Russian billionaire Mikhail Prokhorov on Wednesday blamed regional authorities for the defacing or removing billboards promoting his Right Cause party.
Right Cause said the cases took place in the last seven days in the cities of Yekaterinburg, Novosibirsk, Kemerovo, Nizhny Novgorod and Moscow, as a result of which 300 billboards and posters were destroyed.
“We know that all this is done on the direct instruction from local authorities, who know even before the election campaign what the election results should be. They are afraid that we will prevent them from ensuring the planned percent for United Russia,” Prokhorov said, as quoted by his press service.
“We need to break this system, and we will do it. We will file lawsuits with courts, acts, complaints with police,” he said.
Opposition figures and critics have often blamed authorities for using “administrative resources” at previous parliamentary elections to increase the number of votes cast for the ruling United Russia party.
Meanwhile, a police spokesman in Yekaterinburg commented on the dismantling of a billboard featuring a portrait of Prokhorov, saying the company which put the billboards up in the Urals city dismantled it later after ruling it to be political. The company said the billboard has been safely put in storage.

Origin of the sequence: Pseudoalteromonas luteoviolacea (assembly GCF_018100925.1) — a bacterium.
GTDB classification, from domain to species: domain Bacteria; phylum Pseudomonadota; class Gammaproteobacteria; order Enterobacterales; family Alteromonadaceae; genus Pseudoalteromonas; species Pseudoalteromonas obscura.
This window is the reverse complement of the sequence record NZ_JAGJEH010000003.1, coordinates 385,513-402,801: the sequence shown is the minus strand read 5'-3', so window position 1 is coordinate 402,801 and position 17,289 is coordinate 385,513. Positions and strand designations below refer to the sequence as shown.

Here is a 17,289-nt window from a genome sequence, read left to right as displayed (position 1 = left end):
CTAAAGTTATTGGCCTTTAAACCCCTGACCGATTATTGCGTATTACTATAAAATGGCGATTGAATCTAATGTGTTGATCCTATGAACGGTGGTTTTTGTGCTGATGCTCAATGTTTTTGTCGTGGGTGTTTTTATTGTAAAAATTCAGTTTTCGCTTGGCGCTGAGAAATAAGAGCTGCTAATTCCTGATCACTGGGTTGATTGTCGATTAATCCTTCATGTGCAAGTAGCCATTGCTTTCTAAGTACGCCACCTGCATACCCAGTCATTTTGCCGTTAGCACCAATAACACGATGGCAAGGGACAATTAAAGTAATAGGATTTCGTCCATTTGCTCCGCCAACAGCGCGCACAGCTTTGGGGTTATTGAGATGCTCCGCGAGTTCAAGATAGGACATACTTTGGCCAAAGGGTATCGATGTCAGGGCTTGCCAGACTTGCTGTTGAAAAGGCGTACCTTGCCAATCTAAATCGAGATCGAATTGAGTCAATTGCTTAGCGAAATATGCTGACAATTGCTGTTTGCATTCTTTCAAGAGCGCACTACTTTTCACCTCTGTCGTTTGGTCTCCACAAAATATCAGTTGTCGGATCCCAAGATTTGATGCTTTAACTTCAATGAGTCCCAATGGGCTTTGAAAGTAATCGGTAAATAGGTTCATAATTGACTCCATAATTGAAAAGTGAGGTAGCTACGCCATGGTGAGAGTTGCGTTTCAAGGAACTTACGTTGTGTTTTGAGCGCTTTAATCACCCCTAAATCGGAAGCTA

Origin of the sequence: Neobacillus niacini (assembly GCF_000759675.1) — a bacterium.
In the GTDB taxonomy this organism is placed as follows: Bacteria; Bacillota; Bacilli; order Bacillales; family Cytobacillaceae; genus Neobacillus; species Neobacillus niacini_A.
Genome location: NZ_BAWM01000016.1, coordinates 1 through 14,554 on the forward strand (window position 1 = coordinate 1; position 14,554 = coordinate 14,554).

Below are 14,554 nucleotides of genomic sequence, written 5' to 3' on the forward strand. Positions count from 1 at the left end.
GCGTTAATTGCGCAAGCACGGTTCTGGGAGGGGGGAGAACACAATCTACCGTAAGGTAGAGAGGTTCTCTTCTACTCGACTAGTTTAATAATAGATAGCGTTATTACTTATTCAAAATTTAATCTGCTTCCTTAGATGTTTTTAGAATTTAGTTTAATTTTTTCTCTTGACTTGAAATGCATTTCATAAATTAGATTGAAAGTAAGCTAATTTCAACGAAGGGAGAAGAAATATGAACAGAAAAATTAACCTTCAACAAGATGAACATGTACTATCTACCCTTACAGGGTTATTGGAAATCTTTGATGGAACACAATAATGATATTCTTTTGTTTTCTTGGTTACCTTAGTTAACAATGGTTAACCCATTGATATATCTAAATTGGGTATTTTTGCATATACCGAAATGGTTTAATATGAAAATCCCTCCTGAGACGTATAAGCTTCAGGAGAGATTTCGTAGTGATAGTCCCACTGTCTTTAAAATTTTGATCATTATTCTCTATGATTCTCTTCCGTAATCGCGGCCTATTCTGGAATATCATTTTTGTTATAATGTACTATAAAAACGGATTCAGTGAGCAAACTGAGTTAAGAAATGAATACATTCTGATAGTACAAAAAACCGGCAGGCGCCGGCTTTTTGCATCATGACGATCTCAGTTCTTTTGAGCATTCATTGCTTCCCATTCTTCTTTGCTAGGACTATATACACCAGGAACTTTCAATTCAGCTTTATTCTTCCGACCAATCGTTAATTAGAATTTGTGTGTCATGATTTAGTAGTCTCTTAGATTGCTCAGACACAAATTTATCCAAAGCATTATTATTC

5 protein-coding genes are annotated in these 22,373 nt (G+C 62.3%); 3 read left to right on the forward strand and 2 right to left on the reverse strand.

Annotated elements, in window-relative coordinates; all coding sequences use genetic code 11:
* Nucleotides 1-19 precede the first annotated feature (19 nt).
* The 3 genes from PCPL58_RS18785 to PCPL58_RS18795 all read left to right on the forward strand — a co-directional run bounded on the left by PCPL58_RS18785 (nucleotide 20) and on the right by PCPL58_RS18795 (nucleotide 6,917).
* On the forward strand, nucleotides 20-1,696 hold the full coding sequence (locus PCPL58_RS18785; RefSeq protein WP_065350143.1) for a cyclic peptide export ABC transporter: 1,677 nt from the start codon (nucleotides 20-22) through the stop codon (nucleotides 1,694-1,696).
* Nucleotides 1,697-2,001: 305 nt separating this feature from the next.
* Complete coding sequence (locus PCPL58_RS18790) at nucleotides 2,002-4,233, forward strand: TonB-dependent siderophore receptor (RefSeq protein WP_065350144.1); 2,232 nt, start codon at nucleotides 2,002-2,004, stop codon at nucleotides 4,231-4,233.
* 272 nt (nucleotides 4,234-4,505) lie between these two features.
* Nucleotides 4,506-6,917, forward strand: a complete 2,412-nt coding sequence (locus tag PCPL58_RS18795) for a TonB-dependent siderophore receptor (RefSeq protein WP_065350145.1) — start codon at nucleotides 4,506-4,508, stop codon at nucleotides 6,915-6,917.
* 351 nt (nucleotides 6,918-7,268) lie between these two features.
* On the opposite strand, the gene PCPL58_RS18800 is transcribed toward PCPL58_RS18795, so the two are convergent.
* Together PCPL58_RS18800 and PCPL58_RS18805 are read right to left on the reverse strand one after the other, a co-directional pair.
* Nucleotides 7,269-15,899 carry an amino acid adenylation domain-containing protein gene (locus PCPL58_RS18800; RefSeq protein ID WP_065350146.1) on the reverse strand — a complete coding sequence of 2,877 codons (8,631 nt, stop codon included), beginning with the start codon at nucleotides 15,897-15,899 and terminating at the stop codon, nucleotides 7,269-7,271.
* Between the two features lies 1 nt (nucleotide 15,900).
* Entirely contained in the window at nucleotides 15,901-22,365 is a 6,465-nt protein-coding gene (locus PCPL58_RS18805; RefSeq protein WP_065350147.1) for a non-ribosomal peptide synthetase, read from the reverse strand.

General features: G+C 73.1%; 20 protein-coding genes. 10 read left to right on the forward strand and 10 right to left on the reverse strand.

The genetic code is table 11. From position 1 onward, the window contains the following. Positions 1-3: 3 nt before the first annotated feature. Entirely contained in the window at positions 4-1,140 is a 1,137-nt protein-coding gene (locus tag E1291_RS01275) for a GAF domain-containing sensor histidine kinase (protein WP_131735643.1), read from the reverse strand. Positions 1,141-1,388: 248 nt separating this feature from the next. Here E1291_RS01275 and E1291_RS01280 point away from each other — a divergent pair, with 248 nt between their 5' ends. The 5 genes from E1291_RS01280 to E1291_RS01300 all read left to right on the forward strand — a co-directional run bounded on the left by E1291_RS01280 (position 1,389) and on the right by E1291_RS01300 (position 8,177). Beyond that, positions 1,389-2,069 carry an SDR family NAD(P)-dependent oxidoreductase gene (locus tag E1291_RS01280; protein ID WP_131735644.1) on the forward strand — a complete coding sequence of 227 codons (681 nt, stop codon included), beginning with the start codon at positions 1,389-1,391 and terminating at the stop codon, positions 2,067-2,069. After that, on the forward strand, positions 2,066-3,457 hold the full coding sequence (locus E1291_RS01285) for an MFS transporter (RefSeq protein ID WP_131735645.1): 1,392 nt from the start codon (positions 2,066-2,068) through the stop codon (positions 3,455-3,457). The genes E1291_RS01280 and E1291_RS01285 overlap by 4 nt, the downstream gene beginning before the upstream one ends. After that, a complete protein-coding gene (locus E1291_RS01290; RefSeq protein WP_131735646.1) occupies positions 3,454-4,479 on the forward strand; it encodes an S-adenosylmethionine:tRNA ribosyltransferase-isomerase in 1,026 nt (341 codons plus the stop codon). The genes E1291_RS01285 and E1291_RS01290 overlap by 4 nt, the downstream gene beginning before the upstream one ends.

Elections to the lower house of Russian parliament, the State Duma, are slated for December of this year and by law campaigns may begin only one month prior to the poll date.
The head of Moscow’s department of media and advertising, Vladimir Chernikov, said the Russian capital’s authorities have nothing to do with the dismantling of billboards.
Prokhorov has announced that his party aims to win the second place at the forthcoming parliamentary elections to the State Duma in December to become the second party of power.
Prokhorov, ranked by Forbes as Russia’s third richest man with a fortune of $18 billion, formally quit business in July to go into politics.
Right Cause, which was established two years ago, currently has no representation in Russia’s lower house of parliament.
In late June, Prokhorov also left the post of the general director of Russia’s largest gold miner Polyus Gold.
Prokhorov remains the main beneficiary of both Onexim and Polyus Gold even though he has quit his executive posts.